Coded green.

Sunday 21 October 2001


Pic of the day: Silent waters in the autumn.

Downward generations

I don't usually do this, but I want to continue my line of thoughts from yesterday's entry. It touches on a central dilemma in my life and perhaps many others.


I see it in my own life. Even though I thought I would, I never had the sheer towering intellect of my mother. And I even though I thought I would, I never had the unwavering moral and intellectual integrity of both my parents. I still feel it's a precipitous drop down to the normal levels, in all honesty. But I am a downward slide, and there is no reason why it should not continue with the next generation.

I don't know what people think about having children. These days it is optional, you know. I suppose for some it may still be a surprise, but by and large I think a goodly number of people must have thought about it. What do they expect of their children?

If we go the route of giving a little more than we take, and leaving a little more than was here ... there better be someone to take it further after we are gone. But will they be able to handle a little more than was here ... or quite the contrary, will they not be able to handle that much? The physical standard of living in the rich world is quite high enough for most of us. I am convinced that my children, if I had any, would be no happier with more money than I have. They might want it - indeed, they almost certainly would - but they would be no happier. The real heritage is something else. It is the understanding of life, the concepts through which we view reality. That, and our genes of course.

I know good parents (and there are many) love their children even if they are inferior to them, intellectually and even morally. Certainly my parents did. And still does, I suppose. Still ... It is one thing to have a retarded child, and love it. It is another to realise that your children will probably be retarded, and still choose to beget them. It is a third to court and marry a retarded person in order to beget retarded children. I have not been able to make myself do that. It creeps me out.

I may be weird, but I suspect this is something that runs in my family (judging from my closest male relatives, it sure seems so). Intelligence is a big turn-on for me. I am attracted to intelligent women only. Normals can be decorative, also in a sexual way. But I don't really want them. I don't think I could stand living with one, and I would be horrified at the thought of having a child with one. It would just feel wrong. Kind of like bestiality, only not quite that far.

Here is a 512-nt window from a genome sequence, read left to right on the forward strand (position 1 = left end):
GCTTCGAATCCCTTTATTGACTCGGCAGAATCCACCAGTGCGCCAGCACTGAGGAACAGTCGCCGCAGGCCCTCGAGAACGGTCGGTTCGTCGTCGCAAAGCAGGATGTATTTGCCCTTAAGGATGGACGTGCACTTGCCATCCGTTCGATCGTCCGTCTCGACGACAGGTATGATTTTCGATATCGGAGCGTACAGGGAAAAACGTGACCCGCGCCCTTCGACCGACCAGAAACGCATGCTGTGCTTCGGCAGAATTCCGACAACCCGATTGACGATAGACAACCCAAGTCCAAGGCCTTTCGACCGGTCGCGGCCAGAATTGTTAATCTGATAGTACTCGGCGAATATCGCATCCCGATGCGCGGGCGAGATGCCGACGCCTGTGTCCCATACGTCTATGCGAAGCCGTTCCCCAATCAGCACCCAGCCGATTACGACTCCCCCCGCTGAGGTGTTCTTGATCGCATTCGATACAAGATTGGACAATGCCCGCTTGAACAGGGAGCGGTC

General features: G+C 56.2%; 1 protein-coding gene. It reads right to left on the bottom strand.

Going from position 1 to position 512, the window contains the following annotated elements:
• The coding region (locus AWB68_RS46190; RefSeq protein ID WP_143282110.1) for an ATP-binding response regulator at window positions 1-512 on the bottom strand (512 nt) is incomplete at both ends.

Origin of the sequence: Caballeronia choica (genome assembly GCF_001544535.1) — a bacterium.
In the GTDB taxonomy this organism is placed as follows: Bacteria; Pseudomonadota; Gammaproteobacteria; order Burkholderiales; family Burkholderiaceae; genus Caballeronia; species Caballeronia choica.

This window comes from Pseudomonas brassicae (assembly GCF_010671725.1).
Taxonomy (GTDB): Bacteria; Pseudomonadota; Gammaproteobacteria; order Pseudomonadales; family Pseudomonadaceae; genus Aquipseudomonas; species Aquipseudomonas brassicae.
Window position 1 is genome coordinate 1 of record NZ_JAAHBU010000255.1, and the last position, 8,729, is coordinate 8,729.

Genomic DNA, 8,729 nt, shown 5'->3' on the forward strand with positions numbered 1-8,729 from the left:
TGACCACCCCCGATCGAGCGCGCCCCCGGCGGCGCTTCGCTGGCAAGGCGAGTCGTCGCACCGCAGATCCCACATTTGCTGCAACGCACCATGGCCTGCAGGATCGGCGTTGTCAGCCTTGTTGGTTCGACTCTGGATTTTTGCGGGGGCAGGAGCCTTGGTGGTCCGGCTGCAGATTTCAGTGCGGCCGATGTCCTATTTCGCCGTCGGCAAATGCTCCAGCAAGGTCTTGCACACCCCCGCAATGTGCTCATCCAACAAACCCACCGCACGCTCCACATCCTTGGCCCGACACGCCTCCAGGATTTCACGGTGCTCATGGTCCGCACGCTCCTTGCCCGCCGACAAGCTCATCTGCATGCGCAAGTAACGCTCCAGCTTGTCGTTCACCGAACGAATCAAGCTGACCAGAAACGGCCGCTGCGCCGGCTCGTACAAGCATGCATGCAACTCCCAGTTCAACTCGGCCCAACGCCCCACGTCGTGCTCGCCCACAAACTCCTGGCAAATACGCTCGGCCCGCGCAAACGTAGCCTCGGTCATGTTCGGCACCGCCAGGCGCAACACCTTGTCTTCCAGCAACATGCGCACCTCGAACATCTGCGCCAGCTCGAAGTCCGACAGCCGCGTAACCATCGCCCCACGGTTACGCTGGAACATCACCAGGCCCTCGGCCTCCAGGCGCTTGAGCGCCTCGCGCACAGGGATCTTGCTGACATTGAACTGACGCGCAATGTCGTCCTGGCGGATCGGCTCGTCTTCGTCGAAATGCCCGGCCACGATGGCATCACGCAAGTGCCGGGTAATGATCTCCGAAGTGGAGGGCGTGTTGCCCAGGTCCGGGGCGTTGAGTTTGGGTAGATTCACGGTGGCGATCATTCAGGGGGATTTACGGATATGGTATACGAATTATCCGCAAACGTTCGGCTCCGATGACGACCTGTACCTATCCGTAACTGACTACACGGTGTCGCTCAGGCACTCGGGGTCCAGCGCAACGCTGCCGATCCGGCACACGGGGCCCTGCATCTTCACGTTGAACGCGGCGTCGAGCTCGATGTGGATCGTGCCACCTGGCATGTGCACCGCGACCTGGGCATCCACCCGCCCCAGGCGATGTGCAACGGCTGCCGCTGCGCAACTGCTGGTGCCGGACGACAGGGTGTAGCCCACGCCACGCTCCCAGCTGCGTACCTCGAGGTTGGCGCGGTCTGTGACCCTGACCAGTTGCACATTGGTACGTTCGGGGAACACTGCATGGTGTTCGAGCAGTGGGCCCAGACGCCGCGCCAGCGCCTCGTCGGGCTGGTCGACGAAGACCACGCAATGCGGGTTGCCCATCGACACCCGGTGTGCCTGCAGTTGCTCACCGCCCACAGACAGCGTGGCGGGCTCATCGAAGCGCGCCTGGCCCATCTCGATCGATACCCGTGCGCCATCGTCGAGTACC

But it doesn't seem to work both ways. And besides, there have been other issues. Issues that may have been resolved too late. So I'm not saying that's the reason why I never did anything drastic to procreate. (And it would have to be drastic indeed, but that's another story.)


Yet what is the alternative? I suppose a person unfettered by the obligations of family life could dedicate himself (or herself) to a higher goal. Certainly many geniuses have done so in the past, the goal varying from establishing a new brand of religion to projects of art or breakthroughs in thinking. (I will not say these are realms of solitary souls exclusively, but they do crop up a lot.)

I guess I also had a vague idea that I would eventually spend my life doing something like that. But you get only so far by dreaming. It helps little to be King of Dreams ... when it is only in your dreams. I guess having children could absolve us of the guilt from not doing something great and heroic: Because we could pass on our dreams to our children, along with a shoulder to stand on while they reach for the stars. To be childless and not attain greatness is to fail utterly and forever, as far as those dreams go.

And yet I am moderately happy and then some. My contribution to humanity may have been paltry, certainly less than I expected. But I have been true to myself. I am who I was given to be. I live my life, not the life of another. I do not live my life for the affirmation of the masses or of those in high standing. I live for the affirmation of the presence within me, the one that urges me, judges me and comforts me.

Not that I mind helping others or making them happy; but their praise does not sustain me, or even guide my steps. And in that, I suspect I really do stand apart. And perhaps so do you. That's why I wanted to share this with you. Just in case you have also wondered about those same things.

I wish you better luck than I, with reaching your goals. And yet I can think of no one whose life I would live instead of mine.

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